From that point, everything I had was given to the church. I was given my first DSLR as a high school graduation present. I treated it as a baby, my most prized possession. But being at this church, nothing was really mine. I began serving at the church almost immediately after people found out I loved photography. The idea was this: Service is a form of worship. You were created to serve God. He gave you this skill and this camera. Use all those things for the church. I did this for free for most of my years at that church. The years I wasn't doing it was because I was given ultimatums in obeying everything the church did and I still did not agree. Don't get me wrong, I loved serving and using my God-given talents back to God by building up his body. But it became a freaking chore. I cannot tell you how many times we (the photo team) stayed up all night editing photos to put on the church website. How excruciating it was editing the photos in ways that took away from the artistry of photography. How many hours we spent photographing every event (we had something 4-7 times a week). In the end, I lended my dear camera to the church and had it returned broken, never to be used again. I cannot tell you how much emotional strain all of this put on me and my own relationship with God.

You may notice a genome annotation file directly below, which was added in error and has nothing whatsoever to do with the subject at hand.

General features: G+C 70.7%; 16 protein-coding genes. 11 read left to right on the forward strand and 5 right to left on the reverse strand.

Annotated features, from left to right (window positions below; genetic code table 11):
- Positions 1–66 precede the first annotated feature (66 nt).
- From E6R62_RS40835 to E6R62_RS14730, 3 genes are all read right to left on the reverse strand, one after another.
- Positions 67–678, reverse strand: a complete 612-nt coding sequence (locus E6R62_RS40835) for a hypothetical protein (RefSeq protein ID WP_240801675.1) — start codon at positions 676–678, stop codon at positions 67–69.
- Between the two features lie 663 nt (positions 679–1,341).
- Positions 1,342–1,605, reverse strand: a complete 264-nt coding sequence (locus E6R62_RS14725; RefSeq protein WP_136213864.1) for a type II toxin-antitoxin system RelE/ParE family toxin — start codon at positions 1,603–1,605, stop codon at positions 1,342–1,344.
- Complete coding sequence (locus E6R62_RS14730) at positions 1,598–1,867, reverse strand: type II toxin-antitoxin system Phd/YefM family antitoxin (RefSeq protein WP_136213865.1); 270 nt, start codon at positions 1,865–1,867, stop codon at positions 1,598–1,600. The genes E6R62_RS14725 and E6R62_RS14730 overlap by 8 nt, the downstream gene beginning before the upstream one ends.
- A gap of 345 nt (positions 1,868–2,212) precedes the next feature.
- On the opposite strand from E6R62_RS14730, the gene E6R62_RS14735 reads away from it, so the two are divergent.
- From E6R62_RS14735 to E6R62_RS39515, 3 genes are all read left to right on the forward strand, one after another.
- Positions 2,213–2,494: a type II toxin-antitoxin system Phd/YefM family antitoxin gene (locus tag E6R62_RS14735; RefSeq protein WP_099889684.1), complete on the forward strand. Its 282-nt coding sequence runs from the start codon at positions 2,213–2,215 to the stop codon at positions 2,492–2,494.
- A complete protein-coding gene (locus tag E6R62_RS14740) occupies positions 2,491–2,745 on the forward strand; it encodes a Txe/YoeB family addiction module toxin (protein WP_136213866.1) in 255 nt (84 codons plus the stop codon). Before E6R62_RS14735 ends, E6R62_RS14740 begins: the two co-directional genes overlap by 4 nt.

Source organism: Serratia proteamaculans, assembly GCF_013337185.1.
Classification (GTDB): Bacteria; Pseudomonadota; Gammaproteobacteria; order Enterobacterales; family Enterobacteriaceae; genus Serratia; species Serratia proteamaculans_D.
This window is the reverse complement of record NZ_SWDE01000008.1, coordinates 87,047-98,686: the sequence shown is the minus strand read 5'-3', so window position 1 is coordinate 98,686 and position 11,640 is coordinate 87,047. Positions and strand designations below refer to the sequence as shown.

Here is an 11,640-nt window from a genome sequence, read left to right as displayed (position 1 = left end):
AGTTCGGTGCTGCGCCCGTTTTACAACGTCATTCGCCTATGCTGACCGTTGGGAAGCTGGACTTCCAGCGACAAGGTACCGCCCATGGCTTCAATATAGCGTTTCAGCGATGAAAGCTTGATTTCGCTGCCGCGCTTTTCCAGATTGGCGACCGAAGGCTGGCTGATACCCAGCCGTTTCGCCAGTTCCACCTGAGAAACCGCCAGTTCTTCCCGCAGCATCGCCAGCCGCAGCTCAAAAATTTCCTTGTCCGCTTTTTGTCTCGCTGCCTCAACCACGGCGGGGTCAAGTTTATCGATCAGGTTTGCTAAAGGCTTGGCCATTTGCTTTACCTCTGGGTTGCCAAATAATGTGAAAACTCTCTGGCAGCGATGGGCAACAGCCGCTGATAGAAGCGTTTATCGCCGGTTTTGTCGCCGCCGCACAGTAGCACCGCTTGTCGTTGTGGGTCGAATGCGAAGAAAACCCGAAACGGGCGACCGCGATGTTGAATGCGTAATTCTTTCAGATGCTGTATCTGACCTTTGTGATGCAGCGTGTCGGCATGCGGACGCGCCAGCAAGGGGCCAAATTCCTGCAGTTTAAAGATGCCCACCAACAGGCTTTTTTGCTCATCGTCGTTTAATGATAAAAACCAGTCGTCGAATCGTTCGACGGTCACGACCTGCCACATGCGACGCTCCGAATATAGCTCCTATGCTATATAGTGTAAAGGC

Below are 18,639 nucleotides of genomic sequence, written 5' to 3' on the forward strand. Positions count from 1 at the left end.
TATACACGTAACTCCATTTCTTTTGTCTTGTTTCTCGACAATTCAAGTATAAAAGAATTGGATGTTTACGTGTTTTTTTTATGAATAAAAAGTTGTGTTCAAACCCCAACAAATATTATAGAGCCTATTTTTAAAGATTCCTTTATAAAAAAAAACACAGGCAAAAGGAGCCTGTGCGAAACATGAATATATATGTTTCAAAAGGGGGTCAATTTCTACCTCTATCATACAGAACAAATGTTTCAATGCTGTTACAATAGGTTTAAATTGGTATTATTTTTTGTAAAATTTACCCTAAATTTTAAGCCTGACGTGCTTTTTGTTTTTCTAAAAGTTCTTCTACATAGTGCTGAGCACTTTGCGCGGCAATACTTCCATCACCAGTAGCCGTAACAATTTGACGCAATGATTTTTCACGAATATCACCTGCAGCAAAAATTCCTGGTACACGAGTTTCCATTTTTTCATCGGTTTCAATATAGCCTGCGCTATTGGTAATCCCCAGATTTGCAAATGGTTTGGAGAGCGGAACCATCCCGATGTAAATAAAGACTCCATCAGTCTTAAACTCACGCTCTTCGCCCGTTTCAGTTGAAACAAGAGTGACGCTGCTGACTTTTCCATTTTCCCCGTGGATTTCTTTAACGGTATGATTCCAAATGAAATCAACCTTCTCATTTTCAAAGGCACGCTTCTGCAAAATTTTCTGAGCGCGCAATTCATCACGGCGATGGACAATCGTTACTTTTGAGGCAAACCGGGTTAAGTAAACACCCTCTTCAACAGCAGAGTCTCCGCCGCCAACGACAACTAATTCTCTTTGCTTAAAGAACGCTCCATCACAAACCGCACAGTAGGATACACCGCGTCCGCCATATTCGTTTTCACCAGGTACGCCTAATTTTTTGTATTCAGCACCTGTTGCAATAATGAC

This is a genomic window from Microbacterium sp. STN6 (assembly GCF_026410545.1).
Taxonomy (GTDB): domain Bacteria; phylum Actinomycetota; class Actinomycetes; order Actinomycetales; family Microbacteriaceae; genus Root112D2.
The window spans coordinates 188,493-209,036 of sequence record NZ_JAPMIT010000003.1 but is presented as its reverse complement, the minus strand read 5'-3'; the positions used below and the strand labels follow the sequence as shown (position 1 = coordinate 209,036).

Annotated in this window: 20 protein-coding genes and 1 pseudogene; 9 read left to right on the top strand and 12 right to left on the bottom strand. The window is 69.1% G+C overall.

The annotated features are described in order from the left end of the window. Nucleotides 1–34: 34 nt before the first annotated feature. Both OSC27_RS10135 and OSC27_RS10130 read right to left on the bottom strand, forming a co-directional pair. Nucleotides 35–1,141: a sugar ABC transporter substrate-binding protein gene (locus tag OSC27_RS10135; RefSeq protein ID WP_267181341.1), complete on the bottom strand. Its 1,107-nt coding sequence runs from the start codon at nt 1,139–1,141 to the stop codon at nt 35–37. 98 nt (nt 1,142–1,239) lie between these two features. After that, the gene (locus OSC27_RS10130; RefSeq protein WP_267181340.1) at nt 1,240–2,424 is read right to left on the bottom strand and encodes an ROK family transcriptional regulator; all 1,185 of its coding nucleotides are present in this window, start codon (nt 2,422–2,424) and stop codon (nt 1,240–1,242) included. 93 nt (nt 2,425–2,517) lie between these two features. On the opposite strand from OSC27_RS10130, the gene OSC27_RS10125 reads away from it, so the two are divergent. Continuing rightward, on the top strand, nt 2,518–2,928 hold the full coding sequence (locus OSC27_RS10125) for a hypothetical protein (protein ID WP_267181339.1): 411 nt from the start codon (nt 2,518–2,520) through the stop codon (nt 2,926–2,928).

I wanted to be obedient to God and use these things for him, but I hated doing it there. I had two close friends who also enjoyed photography, just maybe not as much as I had thought. The three of us tried starting a photography business together. One person dropped out because they were told by the pastor to stay away from the other two of us (this happened often as we were often referred to as the rebels of the church though we just really weren't conforming to their ideals of a segregated church). The two of us went on. We prayed a lot, got a business license, started a blog, created a website, and actually booked some photoshoots. But then my other friend became uninterested and poof, it was over. I couldn't do it alone, nor did I really want to. She was the personable one and I most definitely was not. Still am not, but you know... I'm me. Haha. With those plans falling through and my choosing to stay in that church, I feel I had given up on my creativity in a sense. I found jobs to keep me afloat financially that I didn't find much joy in. But through these jobs, I found ways to be creative. Most notably, working as a preschool teacher and putting together Christmas photoshoots with the kids (completely free, might I add).